Stem cell therapy for heart failure is a rapidly progressing field. The objective of this study was to assess the safety, and short-term results of thoracoscopic direct injection of angiogenic cell precursors into patients with endstage cardiomyopathy. Cells were obtained from the patient's own blood, avoiding immunological concerns. The number of cells prior to injection was 29.1 +/- 18.9 x10(6). Forty-one patients with cardiomyopathy (mean age, 58.5 +/- 14.3 years) underwent stem cell injection; 21 had dilated cardiomyopathy and 20 had ischemic cardiomyopathy. Overall ejection fraction improved significantly by 4.8% +/- 7.5% at 149 +/- 98 days postoperatively. It increased from 25.9% +/- 8.6% to 28.7% +/- 9.8% in dilated cardiomyopathy, and from 26.6% +/- 5.8% to 33.6% +/- 7.8% in ischemic cardiomyopathy. New York Heart Association functional class was significantly better at 2 months in both groups. It was concluded that thoracoscopic intramyocardial angiogenic cell precursor injection is feasible and safe in patients with cardiomyopathy. The early results are good, and phase II trials are in progress.
Stem cell treatment for acute or chronic ischemic myocardium has gained major attention in the last decade. Experimental and clinical studies have shown evidence for functional improvement after cell-based treatments in acute or chronically ischemic jeopardized myocardium. Since 2001 we have performed bone marrow-derived CD133+ stem cell transplantations with concomitant coronary artery bypass surgery. Although our focus is mainly on the functional results of the stem cell treatment, possible long-term side effects of the new therapeutic strategy should also be addressed. Here we present for the first time the long-term follow-up safety results of the Rostock trial after direct intramyocardial stem cell treatment in 32 patients.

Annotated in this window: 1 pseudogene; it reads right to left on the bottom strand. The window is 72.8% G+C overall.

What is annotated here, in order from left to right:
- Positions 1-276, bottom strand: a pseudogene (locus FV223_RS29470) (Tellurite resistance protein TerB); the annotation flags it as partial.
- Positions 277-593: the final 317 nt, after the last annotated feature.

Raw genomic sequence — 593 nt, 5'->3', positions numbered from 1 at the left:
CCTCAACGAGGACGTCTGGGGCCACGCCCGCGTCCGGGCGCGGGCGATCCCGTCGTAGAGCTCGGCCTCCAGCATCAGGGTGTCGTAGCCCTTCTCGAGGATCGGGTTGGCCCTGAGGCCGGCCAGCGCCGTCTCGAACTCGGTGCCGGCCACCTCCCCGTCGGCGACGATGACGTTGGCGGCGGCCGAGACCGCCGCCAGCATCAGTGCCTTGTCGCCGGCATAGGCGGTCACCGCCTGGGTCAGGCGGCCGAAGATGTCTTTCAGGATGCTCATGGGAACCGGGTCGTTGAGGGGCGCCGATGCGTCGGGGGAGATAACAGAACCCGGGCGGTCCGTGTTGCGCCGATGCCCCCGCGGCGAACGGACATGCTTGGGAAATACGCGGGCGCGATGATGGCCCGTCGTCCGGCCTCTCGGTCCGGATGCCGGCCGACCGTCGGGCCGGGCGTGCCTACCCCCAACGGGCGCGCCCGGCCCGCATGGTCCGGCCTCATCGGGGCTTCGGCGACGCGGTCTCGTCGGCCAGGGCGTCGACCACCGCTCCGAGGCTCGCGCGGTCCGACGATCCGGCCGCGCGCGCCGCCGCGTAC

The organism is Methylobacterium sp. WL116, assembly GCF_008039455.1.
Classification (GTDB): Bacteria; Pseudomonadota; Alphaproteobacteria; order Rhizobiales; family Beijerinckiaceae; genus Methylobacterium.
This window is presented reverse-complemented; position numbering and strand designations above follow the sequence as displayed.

Bone marrow (BM) cells may interact with coronary endothelium and modulate coronary atherosclerosis. We investigated the time course of coronary luminal loss and changes in conductance after intracoronary injection of enriched hematopoietic BM stem cells in patients with previous myocardial infarction (MI). Among 24 patients with acute MI, 13 were randomized to early (<7 days) and 11 to late (4 months) intracoronary injection of CD133+ cells after the infarction. Segmental quantitative coronary angiography and fractional flow reserve (FFR) measurements of the infarct-related (IR) artery (A) and contralateral artery (control) were performed. In the early group, at 4 months, cumulative luminal loss (LL) of the minimal luminal diameter (MLD) of the IRA distal to the stented segment was -0.39 (-0.51-0.10) mm (p < 0.05 vs. control). There was no further change in LL between 4 and 8 months [-0.09 (-0.26-0.15) mm]. In parallel, FFR decreased at 4 months [-0.16 (-0.26-0.001), p < 0.05 vs. control] but slightly increased from 4 to 8 months follow-up [+0.05 (-0.10-0.09)]. In the late group, LL of the MLD of the IRA distal to the stented segments was -0.12 (-0.47-0.07) mm (NS vs. control) at 4 months and further -0.07 (-0.25-0.05) mm (NS) between 4 and 8 months. At 8 months, the total LL of the MLD in the early and late group was only slightly higher compared to control [-0.34 (-0.48--0.16), -0.36 (-0.69--0.09), and -0.12 (-0.39-0.05) mm, respectively, NS]. Early intracoronary administration of hematopoietic BM stem cells in patients with previous MI is associated with accelerated luminal loss and reduced conductance of the infarct-related artery.